Last week, David Lammy announced that he will enter the race to become the Labour mayoral candidate for the 2016 elections. If he is successful, he will run against Boris Johnson to try to secure a position as mayor.
Lammy bases many of his policies on his own experiences, and channels them into creating, what he sees as a better society.
He was instrumental in examining the causes and effects of the 2011 riots in London. His book, “Out of the Ashes,” explains the riots as a product of political failings that left a class of people living in poor circumstances, which gave them few opportunities, and resulted in many turning to crime in such a manner. He highlights the self-centred attitudes and greed of many that meant that whole communities were left to fail.
Many of Lammy’s policies focus on changing this situation. He is trying to give opportunities to young people to provide them with responsibility and lead them away from criminal behaviour.
Lammy calls for an end to job centres as they do very little to help young people into employment. Instead he suggests a more personalised system which helps the unemployed find jobs suited to them - sustainable jobs that will not result in a loss of talent.
He also slated the government’s claim of an increase in apprenticeships, saying that this was merely a conversion of some jobs, aimed at the over-25s, into apprenticeships. His intention is to make sure that young people are able to find jobs that are suited to their talents so that we are not left with a generation of unemployed or under-utilised young people.
Upon announcement of his decision to run for Mayor, Lammy declared that he would work to provide better training and facilities for young people, to help them into work. He lamented the cost of university and vowed to introduce alternative routes for young people.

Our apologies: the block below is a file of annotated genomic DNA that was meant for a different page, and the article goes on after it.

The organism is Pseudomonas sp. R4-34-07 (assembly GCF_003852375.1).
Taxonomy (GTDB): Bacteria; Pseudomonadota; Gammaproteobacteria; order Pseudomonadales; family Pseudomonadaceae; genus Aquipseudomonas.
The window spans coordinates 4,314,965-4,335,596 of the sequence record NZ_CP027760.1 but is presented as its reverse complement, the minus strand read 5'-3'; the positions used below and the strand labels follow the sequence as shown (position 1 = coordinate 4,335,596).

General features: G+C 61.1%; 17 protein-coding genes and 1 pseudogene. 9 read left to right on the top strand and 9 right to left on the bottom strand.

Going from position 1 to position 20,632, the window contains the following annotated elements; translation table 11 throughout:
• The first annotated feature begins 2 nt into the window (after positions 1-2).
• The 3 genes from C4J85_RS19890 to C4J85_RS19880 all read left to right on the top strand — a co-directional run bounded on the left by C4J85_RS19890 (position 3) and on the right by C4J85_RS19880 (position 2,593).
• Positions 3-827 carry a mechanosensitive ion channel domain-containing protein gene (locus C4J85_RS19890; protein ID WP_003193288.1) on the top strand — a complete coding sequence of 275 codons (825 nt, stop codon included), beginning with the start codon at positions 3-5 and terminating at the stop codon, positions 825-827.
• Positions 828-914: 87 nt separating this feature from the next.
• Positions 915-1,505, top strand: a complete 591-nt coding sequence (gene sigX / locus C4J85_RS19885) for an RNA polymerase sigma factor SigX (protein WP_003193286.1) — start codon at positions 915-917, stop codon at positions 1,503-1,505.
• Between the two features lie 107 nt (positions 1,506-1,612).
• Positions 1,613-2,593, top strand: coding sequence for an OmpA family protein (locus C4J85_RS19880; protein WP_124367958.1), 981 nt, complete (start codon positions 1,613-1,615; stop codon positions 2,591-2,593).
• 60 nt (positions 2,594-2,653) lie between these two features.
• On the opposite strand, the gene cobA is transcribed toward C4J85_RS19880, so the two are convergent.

Recently, Lammy has addressed the cuts to mental health facilities and the impact that this has on services. Writing in the Sunday Express, he highlighted the metal illness epidemic that is creeping through the country and demanded change to be made to stop it.
He launched a commission in London to understand further why the services are failing so many, which is causing huge human and economic cost. He will work with Mind, Young Minds, The Health organisation, and other charities and trusts, to failings.
Lammy is also trying to change the attitudes and policies relating to paternity leave, claiming that both the economy and families are being damaged by the outdated gender stereotypes. He states that paternity leave should be encouraged, as it is in countries such as Denmark, to allow greater gender equality in the workplace and to give fathers the chance to have stronger relationships with their children.
This policy relates to Lammy’s own experiences of his childhood, where his father was absent from a young age, and he was brought up without a father figure.
It is likely that he may try to get rid of the shared parental leave as he suggests that it is simply transferrable maternity leave and will not result in greater interaction between a child and their parents.
Lammy’s policies demonstrate a mayor who is looking towards the future of London. He focuses on what he can do to improve the situation of young people and to avoid the social disparities which have been growing for a long time.